Prospective million-dollar donors to the “Opening Day 2017” event — slated for Jan. 21, the day after inauguration, at Washington, D.C.’s Walter E. Washington Convention Center — receive a “private reception and photo opportunity for 16 guests with President Donald J. Trump,” a “multi-day hunting and/or fishing excursion for 4 guests with Donald Trump, Jr. and/or Eric Trump, and team,” as well as tickets to other events and “autographed guitars by an Opening Day 2017 performer.”  

That’s right: The day after he assumes office as president of the United States — when you might think his schedule would be pretty packed with presidenting and stuff — Trump will take time out of his day to hang out with people who ponied up a million dollars to his sons’ “foundation.” Now for all we know, this foundation will be a completely legitimate charity that will do extraordinary work to make the world a better place. But let’s just say that the family’s record on this score is less than encouraging.

You may recall how outraged Trump and pretty much every other Republican were at the idea that the Clinton Foundation — which actually does good work — could receive a large contribution from a donor who might at some later point have a meeting with the secretary of state. They described this as the absolute height of corruption, insider dealing so vile as to demand that Clinton be jailed at the earliest possible opportunity.

The Washington Post explores Donald Trump's transformation from a reality TV star to president-elect of the United States. (McKenna Ewen,Whitney Shefte,Dalton Bennett/The Washington Post)

Well, here you have the Trump sons straightforwardly selling access, both to themselves — let’s not forget that they serve on the transition team, are helping to select Cabinet secretaries and will continue to have their father’s ear — and to the president.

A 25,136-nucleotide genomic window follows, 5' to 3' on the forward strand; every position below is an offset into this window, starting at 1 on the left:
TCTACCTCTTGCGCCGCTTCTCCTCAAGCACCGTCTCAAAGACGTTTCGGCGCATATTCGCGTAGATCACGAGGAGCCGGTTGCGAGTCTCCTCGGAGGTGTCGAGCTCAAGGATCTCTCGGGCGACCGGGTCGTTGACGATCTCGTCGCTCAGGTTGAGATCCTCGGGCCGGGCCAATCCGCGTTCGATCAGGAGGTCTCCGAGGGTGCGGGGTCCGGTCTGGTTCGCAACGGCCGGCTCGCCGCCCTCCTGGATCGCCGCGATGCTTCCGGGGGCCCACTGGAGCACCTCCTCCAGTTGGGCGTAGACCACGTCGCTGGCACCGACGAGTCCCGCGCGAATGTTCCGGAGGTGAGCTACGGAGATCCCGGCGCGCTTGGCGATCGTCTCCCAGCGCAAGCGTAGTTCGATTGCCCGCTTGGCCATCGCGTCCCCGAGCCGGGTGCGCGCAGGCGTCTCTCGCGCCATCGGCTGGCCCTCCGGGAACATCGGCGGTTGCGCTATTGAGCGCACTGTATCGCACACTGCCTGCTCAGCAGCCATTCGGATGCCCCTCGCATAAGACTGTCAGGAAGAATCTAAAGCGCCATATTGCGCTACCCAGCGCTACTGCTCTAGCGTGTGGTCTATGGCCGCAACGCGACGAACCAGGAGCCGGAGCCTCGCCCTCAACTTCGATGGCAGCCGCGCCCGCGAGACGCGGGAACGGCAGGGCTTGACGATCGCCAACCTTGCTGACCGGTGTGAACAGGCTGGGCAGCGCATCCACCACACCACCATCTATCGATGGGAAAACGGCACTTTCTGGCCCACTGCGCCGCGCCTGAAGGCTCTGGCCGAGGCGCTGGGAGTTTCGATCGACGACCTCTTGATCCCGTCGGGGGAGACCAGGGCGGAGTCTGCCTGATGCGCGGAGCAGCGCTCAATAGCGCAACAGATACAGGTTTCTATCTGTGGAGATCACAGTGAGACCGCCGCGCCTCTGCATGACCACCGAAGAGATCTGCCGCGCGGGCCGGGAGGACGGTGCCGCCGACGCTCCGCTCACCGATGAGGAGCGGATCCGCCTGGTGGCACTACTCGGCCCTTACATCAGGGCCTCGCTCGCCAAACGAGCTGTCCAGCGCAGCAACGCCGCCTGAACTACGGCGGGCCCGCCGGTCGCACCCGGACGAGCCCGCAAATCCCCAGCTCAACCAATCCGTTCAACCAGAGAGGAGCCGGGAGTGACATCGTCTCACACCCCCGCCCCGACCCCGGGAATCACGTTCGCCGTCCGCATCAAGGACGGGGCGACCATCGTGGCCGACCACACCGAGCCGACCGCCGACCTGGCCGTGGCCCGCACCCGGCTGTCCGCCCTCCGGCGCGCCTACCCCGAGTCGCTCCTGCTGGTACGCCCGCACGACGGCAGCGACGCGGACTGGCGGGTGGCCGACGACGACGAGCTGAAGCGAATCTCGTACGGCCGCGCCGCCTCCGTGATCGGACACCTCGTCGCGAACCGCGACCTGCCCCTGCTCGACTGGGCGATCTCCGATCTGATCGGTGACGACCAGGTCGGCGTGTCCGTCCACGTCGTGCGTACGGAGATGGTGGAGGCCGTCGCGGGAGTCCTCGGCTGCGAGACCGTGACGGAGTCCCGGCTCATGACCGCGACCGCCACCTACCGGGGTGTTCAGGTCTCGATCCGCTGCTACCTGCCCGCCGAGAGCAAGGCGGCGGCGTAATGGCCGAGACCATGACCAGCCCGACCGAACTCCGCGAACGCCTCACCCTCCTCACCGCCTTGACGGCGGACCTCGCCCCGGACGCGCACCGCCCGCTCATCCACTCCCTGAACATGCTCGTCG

We have seen occasional glimmers of shame from the Trump clan — Ivanka Trump recently canceled a similar fundraiser, in which people bid as much as $72,000 to have coffee with the incoming de facto first lady. But on the whole, their approach to potential scandals has been to deal with them through complete shamelessness. This is another example of what I’ve come to believe is one of the central motivating forces behind Trump’s decisions: He believes he can get away with anything. When someone comes to him and says, “Sir, this could be a problem — we have to be very careful,” Trump is likely to respond, “Oh yeah? Why? What haven’t I gotten away with up until now?” The answer is: nothing.

And if anyone’s worried about legal consequences to turning the White House into an engine for the enrichment of the Trump family, Trump ally Newt Gingrich offered an answer yesterday: Trump can just allow his kids (or anyone else) to break the law, and then pardon them. Speaking of nepotism laws that prevent his family members from working in the administration, Gingrich said: “He could simply say, ‘Look, I want them to be my advisers. I pardon them if anyone finds them to have behaved against the rules. Period.’ Technically, under the Constitution, he has that level of authority.” That sounds like a man who understands how things are going to work in Donald Trump’s Washington.